In the two previous posts I described how needs assessments can be helpful and outlined the questionnaire I use for needs assessments. Now we move onto delivery of needs assessments. (This is an early post and my approach has changed beyond recognition. But some of the ideas herein may be helpful.)
This post is about how I deliver needs assessments and options for delivering them in the future. I’ve found the questionnaire is a turn-off for clients. Yet many consultants use something similar and so I shall review some options in this post.
Most assessments have four stages, although movement between them is fairly seamless; most people move through them without being aware of it.
- The initial needs assessment, usually by questionnaire.
- Evaluation of the results
- Planning the website
My practice so far has been to send out a Word document questionnaire for people to complete and return by email. I usually send it to several key people. This is not proving to be effective.
- The current Word document format is daunting despite assurances that it is not necessary to complete all the questions.
- Mindmapping may be a more accessible format for some people. This would mean they could brainstorm their responses directly onto a mindmap.
- Another approach I have in mind is a paper based format, where people record their ideas by jotting them down, using doodles and notes and not responding through a keyboard. This might be helpful when working with teams who could complete a single questionnaire together.
- There may be some online formats.
All of these have drawbacks and so the issue is not so much the medium as the way you deliver questionnaire. I have identified a couple of issues:
Some organisations do not understand modern website design is not a technical issue. The days when you employed someone for their knowledge of how to build a website are over. The question today is the most appropriate online presence and to do this, web consultants need to understand organisations as much as they do website technicalities, if not more so. This may seem intrusive.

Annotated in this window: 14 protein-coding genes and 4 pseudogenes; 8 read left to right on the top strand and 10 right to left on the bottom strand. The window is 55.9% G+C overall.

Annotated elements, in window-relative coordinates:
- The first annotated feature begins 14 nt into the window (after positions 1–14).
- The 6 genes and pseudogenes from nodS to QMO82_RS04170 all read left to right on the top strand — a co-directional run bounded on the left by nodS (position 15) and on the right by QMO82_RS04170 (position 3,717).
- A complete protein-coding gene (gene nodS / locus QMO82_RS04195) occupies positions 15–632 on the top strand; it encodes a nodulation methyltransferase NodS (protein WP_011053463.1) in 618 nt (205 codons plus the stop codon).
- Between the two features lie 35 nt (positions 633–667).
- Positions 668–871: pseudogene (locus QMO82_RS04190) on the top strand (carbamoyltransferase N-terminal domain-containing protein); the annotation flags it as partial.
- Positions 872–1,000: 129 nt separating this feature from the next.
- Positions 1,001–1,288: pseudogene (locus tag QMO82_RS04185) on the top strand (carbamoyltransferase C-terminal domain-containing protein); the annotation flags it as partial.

Also some of the terminology may appear to be business orientated. For example, some third sector organisations do not believe they have a market, and associate the word with the worst excesses of venture capitalism. Finding alternative language, likely to be understood and accepted is not easy. Many online resources use business orientated language and sooner or later anyone serious about their web presence will encounter it.
However, many consultants find people enjoy discussing their organisation. The key to this is listening and that needs to be done through face-to-face interaction, online or in real life.
Who completes the questionnaire?
- A single person could be asked to complete a preliminary questionnaire, perhaps a simpler version of the one I described last time. This might help the consultant prepare for an in-depth interview.
- Rather than asking several people to complete the questionnaire it may be worth asking a small team to complete it together. Their conversation might help them relate to it.
- Or else the consultant could meet with the team, ask questions and complete the questionnaire for them.
- Or else it may be possible to record the conversation and complete the questionnaire afterwards.
As they answer the questions, it is likely people will start to evaluate. One question will be whether to allow that or to take a break to complete and circulate the questionnaire, check out they’ve covered everything and then a return session for evaluation and planning.